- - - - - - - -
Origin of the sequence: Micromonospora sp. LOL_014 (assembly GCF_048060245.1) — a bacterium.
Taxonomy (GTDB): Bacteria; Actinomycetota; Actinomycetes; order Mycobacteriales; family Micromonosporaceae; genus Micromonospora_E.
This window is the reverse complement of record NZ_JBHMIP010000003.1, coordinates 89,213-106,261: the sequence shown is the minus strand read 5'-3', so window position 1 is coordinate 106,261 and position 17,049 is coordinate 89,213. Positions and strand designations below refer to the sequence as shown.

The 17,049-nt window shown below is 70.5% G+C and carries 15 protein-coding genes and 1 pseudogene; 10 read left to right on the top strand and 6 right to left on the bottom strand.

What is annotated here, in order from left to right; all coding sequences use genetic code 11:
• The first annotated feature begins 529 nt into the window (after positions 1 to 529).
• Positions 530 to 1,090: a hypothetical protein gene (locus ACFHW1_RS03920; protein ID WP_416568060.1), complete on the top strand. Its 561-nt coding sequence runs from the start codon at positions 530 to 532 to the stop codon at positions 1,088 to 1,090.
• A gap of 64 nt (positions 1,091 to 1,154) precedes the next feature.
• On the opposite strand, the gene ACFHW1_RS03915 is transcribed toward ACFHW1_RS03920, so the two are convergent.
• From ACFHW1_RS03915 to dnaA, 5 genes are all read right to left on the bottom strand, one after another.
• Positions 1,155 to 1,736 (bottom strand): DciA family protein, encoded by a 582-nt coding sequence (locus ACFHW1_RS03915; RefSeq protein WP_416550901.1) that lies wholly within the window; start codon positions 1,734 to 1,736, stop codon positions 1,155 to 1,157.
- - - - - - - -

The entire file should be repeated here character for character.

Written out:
Origin of the sequence: Micromonospora sp. LOL_014 (assembly GCF_048060245.1) — a bacterium.
Taxonomy (GTDB): Bacteria; Actinomycetota; Actinomycetes; order Mycobacteriales; family Micromonosporaceae; genus Micromonospora_E.
This window is the reverse complement of record NZ_JBHMIP010000003.1, coordinates 89,213-106,261: the sequence shown is the minus strand read 5'-3', so window position 1 is coordinate 106,261 and position 17,049 is coordinate 89,213. Positions and strand designations below refer to the sequence as shown.

The 17,049-nt window shown below is 70.5% G+C and carries 15 protein-coding genes and 1 pseudogene; 10 read left to right on the top strand and 6 right to left on the bottom strand.

What is annotated here, in order from left to right; all coding sequences use genetic code 11:
• The first annotated feature begins 529 nt into the window (after positions 1 to 529).
• Positions 530 to 1,090: a hypothetical protein gene (locus ACFHW1_RS03920; protein ID WP_416568060.1), complete on the top strand. Its 561-nt coding sequence runs from the start codon at positions 530 to 532 to the stop codon at positions 1,088 to 1,090.
• A gap of 64 nt (positions 1,091 to 1,154) precedes the next feature.
• On the opposite strand, the gene ACFHW1_RS03915 is transcribed toward ACFHW1_RS03920, so the two are convergent.
• From ACFHW1_RS03915 to dnaA, 5 genes are all read right to left on the bottom strand, one after another.
• Positions 1,155 to 1,736 (bottom strand): DciA family protein, encoded by a 582-nt coding sequence (locus ACFHW1_RS03915; RefSeq protein WP_416550901.1) that lies wholly within the window; start codon positions 1,734 to 1,736, stop codon positions 1,155 to 1,157.